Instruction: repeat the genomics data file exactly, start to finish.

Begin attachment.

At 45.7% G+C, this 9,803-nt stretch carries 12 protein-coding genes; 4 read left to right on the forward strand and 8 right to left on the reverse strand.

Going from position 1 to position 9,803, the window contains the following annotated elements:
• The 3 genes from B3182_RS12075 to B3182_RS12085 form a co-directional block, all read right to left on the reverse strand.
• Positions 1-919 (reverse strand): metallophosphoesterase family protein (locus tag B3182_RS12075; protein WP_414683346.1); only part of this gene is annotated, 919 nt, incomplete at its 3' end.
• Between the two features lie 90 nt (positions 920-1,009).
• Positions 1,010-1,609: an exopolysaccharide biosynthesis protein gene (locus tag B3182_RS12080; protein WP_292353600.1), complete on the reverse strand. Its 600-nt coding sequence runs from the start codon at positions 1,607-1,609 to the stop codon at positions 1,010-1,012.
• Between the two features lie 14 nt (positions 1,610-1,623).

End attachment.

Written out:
At 45.7% G+C, this 9,803-nt stretch carries 12 protein-coding genes; 4 read left to right on the forward strand and 8 right to left on the reverse strand.

Going from position 1 to position 9,803, the window contains the following annotated elements:
• The 3 genes from B3182_RS12075 to B3182_RS12085 form a co-directional block, all read right to left on the reverse strand.
• Positions 1-919 (reverse strand): metallophosphoesterase family protein (locus tag B3182_RS12075; protein WP_414683346.1); only part of this gene is annotated, 919 nt, incomplete at its 3' end.
• Between the two features lie 90 nt (positions 920-1,009).
• Positions 1,010-1,609: an exopolysaccharide biosynthesis protein gene (locus tag B3182_RS12080; protein WP_292353600.1), complete on the reverse strand. Its 600-nt coding sequence runs from the start codon at positions 1,607-1,609 to the stop codon at positions 1,010-1,012.
• Between the two features lie 14 nt (positions 1,610-1,623).